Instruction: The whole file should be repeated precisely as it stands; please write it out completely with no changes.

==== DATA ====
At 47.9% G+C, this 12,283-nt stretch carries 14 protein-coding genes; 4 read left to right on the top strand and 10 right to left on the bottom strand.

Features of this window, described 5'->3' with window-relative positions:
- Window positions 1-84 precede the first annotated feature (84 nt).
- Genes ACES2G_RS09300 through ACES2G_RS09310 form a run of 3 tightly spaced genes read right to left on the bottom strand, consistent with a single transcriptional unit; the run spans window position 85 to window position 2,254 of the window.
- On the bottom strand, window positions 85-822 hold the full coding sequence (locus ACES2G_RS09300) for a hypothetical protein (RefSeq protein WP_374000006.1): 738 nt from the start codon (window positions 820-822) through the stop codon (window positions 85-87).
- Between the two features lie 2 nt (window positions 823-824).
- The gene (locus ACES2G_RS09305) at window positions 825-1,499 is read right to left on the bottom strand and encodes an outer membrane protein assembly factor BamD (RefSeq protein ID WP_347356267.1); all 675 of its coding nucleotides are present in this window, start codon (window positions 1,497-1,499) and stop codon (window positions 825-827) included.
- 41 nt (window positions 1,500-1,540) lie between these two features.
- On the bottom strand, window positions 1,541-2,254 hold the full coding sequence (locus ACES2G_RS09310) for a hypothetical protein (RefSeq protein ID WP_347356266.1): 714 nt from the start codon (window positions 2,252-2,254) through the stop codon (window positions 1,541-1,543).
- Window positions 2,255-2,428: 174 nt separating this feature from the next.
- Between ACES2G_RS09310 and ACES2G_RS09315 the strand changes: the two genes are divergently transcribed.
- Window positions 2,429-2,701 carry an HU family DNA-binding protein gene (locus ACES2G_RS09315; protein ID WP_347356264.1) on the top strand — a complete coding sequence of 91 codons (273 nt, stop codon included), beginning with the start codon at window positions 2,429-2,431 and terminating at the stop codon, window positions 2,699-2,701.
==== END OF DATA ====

At 47.9% G+C, this 12,283-nt stretch carries 14 protein-coding genes; 4 read left to right on the top strand and 10 right to left on the bottom strand.

Features of this window, described 5'->3' with window-relative positions:
- Window positions 1-84 precede the first annotated feature (84 nt).
- Genes ACES2G_RS09300 through ACES2G_RS09310 form a run of 3 tightly spaced genes read right to left on the bottom strand, consistent with a single transcriptional unit; the run spans window position 85 to window position 2,254 of the window.
- On the bottom strand, window positions 85-822 hold the full coding sequence (locus ACES2G_RS09300) for a hypothetical protein (RefSeq protein WP_374000006.1): 738 nt from the start codon (window positions 820-822) through the stop codon (window positions 85-87).
- Between the two features lie 2 nt (window positions 823-824).
- The gene (locus ACES2G_RS09305) at window positions 825-1,499 is read right to left on the bottom strand and encodes an outer membrane protein assembly factor BamD (RefSeq protein ID WP_347356267.1); all 675 of its coding nucleotides are present in this window, start codon (window positions 1,497-1,499) and stop codon (window positions 825-827) included.
- 41 nt (window positions 1,500-1,540) lie between these two features.
- On the bottom strand, window positions 1,541-2,254 hold the full coding sequence (locus ACES2G_RS09310) for a hypothetical protein (RefSeq protein ID WP_347356266.1): 714 nt from the start codon (window positions 2,252-2,254) through the stop codon (window positions 1,541-1,543).
- Window positions 2,255-2,428: 174 nt separating this feature from the next.
- Between ACES2G_RS09310 and ACES2G_RS09315 the strand changes: the two genes are divergently transcribed.
- Window positions 2,429-2,701 carry an HU family DNA-binding protein gene (locus ACES2G_RS09315; protein ID WP_347356264.1) on the top strand — a complete coding sequence of 91 codons (273 nt, stop codon included), beginning with the start codon at window positions 2,429-2,431 and terminating at the stop codon, window positions 2,699-2,701.